The Fallout From Lost Trust
Updated: Oct 16, 2020
Business leaders make decisions on a daily basis. These decisions are based on the company goals. Sometimes the decision tree doesn’t include every branch of impact. When a company makes decisions that directly impact their clients it is important that they think through potential collateral results. Unfortunately, many leaders are so focused on their income/revenue goals they fail to consider the consequences of their decisions. This can be tremendously harmful.
Take Wells Fargo for example. They had very specific and lofty revenue goals. Apparently when those goals were difficult to achieve, some leaders in the organization decided to pad the results. They set about creating consumer, and business accounts. These weren’t phantom accounts, however. They actually opened accounts in their current client’s names. So, it looked on paper as though Wells Fargo was achieving its revenue goals. The truth is otherwise.
When this charade was discovered it had incredible fallout. Lower line employees lost their jobs – thousands of them. And the trust their clients had was shattered. The leadership had abused the trust the clients, and employees, had invested in Wells Fargo as a company. That lost trust has negatively impacted the company for years. They have found it very difficult to regain the trust that was lost. A company trusted for over 150 years was suddenly the most distrusted bank in the world.
What happened? The leadership chose ‘results’ over customers. They decided to cheat the system to make it look like they were achieving the goals. They ‘earned’ bonuses. They sacrificed trust for personal gain. Sounds harsh, I know. There’s really no other way to say it. Front line employees lost their jobs while their bosses got bonuses. Customers were taken advantage of instead of treated with respect and care.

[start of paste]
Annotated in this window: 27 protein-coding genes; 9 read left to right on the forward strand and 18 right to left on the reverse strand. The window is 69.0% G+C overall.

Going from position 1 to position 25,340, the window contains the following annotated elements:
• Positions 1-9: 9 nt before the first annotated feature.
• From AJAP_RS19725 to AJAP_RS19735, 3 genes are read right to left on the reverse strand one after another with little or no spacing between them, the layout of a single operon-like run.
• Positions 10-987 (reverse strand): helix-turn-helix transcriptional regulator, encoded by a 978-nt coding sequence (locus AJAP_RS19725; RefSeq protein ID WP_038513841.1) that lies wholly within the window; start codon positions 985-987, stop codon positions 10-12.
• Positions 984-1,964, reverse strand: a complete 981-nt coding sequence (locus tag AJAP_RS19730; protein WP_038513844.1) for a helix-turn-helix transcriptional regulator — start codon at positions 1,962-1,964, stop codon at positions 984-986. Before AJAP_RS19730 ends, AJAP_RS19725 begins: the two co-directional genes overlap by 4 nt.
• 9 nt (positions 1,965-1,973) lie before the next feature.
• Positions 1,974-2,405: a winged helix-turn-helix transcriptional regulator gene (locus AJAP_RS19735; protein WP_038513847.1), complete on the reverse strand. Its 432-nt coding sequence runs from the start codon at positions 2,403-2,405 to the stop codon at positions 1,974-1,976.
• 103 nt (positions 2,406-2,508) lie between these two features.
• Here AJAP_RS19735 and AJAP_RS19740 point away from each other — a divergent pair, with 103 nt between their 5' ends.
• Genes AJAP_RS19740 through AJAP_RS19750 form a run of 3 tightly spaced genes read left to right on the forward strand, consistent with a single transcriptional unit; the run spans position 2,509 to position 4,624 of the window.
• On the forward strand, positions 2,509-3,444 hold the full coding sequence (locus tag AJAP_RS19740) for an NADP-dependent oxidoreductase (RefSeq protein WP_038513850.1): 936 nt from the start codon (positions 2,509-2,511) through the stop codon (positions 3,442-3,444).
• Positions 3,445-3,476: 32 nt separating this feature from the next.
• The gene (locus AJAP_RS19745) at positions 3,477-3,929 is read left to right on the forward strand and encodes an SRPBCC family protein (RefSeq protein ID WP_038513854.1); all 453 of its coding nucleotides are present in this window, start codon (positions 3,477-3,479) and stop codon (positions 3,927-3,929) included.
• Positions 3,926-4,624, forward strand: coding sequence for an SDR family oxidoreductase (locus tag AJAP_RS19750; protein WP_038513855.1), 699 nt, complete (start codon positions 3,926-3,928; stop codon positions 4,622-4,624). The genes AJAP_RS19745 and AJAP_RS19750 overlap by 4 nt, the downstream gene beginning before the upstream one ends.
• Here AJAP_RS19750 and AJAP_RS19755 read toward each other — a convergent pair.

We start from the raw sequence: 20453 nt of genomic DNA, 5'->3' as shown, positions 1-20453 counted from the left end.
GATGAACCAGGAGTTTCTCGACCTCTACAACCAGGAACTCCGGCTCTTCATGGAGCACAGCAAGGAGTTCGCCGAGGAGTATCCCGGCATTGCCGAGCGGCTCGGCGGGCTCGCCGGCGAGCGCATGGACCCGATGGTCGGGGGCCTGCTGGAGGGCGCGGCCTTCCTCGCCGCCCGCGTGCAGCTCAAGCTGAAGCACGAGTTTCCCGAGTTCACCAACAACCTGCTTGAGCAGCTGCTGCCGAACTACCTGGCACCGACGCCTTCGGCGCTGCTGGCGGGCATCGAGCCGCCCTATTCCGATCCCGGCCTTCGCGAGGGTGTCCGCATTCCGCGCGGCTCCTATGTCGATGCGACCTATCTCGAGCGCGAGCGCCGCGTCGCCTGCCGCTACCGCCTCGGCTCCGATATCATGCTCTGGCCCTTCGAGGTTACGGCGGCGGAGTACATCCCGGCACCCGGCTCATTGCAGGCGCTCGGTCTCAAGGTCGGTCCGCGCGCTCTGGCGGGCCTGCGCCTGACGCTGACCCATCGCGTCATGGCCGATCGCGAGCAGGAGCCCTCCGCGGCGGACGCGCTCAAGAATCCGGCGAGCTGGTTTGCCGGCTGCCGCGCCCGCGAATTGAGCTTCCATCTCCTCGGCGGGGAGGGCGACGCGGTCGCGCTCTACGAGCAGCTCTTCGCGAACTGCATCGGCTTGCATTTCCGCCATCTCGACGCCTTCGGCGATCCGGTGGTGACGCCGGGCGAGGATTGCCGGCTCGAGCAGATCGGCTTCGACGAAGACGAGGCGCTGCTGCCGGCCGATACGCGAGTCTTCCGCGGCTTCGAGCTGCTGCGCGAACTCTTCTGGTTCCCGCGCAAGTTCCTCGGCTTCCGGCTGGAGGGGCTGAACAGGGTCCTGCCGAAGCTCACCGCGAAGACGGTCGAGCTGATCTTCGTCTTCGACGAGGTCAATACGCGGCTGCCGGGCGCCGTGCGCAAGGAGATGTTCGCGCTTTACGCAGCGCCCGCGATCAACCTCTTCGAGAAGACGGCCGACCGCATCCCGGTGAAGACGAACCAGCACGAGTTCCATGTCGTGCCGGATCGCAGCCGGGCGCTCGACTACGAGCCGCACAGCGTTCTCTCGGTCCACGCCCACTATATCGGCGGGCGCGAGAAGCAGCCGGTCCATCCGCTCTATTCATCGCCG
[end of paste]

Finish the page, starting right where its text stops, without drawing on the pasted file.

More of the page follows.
Now we see another bank being sued for the same practice. The Consumer Financial Protection Bureau is suing Fifth Third for opening accounts, including credit cards, that its customers didn’t know about or request. According to the complaint, Fifth Third bank focused on their own interested to the detriment of their customers.
The fallout from this loss of trust is immense. It is something that is difficult if not impossible to regain. It doesn’t only impact the customers. When customers leave, and it becomes hard to gain new customers, offices close and employees lose their jobs. I could go on to the community impact that comes from those outcomes.
Business success is built on trust; especially in this economic environment. All business decisions should be grounded in trust. In other words, begin with trust. Make your decisions in a way that create and confirm trust. It is those decisions that will provide sustainable growth and success.
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